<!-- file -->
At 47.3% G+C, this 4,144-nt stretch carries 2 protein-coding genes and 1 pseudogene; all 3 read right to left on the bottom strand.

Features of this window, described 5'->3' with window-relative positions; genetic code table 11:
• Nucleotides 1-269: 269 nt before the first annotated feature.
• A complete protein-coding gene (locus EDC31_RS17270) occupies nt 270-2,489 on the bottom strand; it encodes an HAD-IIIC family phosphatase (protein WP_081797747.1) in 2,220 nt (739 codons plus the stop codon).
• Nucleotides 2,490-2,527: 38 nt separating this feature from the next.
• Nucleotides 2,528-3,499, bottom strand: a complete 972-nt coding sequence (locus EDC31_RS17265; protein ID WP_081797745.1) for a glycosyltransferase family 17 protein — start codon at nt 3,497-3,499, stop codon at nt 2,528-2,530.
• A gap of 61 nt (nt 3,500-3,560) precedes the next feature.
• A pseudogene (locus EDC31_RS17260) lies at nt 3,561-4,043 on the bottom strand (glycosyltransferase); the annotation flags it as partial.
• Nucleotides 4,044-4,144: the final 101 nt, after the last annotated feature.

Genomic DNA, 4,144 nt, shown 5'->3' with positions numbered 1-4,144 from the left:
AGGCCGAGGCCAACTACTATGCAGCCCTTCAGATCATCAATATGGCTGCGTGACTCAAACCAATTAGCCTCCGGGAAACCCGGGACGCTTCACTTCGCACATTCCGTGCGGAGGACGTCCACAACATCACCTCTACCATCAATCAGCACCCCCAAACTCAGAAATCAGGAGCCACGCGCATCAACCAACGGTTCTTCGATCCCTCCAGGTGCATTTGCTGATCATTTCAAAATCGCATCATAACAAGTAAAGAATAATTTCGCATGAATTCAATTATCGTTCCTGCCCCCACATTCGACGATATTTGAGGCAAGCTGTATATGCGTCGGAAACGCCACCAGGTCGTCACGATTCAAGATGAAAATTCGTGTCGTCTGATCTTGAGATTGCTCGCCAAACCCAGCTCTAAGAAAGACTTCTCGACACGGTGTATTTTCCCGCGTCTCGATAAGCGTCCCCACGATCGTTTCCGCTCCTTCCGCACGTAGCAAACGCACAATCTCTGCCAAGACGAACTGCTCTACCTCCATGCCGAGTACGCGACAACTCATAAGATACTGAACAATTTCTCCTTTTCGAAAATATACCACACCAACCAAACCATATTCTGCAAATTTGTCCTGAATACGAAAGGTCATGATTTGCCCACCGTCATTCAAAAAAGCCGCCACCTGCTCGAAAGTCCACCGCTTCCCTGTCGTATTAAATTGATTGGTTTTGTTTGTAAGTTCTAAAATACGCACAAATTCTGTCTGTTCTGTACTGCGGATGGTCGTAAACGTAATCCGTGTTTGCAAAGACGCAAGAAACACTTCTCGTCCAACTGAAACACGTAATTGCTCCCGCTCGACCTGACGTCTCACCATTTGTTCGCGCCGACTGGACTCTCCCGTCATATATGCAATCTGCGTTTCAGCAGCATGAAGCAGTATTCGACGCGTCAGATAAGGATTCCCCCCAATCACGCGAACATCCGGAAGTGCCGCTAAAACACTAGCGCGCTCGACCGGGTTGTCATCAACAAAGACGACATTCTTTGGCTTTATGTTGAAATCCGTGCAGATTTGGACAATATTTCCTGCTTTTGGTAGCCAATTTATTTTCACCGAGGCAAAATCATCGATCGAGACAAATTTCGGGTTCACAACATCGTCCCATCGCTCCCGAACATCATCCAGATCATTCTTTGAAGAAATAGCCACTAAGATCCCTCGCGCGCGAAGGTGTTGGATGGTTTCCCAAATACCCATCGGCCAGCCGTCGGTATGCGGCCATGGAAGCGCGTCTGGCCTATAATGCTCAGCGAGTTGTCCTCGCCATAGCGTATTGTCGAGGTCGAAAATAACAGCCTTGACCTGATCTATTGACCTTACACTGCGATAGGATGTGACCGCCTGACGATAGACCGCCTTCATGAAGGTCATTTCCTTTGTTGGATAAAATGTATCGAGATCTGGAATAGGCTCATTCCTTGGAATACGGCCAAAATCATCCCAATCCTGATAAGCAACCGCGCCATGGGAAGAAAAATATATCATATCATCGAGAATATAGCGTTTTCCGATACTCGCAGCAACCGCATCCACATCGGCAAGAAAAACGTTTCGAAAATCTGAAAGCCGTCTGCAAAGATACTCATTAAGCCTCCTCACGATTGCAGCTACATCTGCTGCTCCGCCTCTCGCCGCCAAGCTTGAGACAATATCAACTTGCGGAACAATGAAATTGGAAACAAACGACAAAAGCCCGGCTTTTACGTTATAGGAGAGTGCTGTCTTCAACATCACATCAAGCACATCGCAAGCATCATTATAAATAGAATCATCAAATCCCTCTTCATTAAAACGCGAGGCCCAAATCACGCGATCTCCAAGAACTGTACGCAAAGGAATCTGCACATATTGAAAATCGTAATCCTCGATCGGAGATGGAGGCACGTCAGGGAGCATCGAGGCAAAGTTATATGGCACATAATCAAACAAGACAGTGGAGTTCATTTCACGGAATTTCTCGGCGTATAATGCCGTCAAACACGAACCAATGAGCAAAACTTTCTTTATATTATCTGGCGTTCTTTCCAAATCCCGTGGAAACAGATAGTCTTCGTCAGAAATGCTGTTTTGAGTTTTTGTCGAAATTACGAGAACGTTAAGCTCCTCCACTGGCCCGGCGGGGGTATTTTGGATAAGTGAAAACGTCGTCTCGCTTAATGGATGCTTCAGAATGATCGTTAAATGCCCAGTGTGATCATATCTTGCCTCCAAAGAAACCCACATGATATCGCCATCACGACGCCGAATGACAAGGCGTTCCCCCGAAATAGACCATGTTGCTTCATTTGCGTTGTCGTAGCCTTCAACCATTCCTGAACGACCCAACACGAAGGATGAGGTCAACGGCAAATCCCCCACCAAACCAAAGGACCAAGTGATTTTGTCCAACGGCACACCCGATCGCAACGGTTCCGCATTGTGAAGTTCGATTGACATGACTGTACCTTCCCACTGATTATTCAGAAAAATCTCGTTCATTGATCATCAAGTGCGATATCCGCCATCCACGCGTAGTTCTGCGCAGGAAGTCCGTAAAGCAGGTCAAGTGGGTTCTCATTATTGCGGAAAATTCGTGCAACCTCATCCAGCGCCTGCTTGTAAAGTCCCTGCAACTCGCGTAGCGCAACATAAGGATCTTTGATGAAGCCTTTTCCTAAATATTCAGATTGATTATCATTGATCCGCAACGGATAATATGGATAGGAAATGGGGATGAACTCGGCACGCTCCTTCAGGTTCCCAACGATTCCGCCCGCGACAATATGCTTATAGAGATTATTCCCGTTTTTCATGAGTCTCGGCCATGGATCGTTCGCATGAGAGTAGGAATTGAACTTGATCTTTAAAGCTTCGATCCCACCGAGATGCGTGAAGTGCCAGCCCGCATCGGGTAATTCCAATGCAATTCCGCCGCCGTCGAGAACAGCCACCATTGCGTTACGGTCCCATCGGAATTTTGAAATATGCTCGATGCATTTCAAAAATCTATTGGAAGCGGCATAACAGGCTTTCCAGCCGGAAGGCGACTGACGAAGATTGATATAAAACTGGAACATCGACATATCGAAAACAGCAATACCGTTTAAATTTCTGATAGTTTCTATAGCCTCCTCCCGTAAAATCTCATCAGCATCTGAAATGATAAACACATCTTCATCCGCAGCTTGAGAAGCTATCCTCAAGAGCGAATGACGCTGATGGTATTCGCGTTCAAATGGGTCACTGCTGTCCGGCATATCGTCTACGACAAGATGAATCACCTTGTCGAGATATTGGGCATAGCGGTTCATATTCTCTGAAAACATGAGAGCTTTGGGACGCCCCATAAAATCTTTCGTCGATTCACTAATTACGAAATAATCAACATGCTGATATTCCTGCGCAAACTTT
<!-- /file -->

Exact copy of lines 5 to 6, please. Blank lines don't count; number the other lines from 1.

• Nucleotides 2,490-2,527: 38 nt separating this feature from the next.
• Nucleotides 2,528-3,499, bottom strand: a complete 972-nt coding sequence (locus EDC31_RS17265; protein ID WP_081797745.1) for a glycosyltransferase family 17 protein — start codon at nt 3,497-3,499, stop codon at nt 2,528-2,530.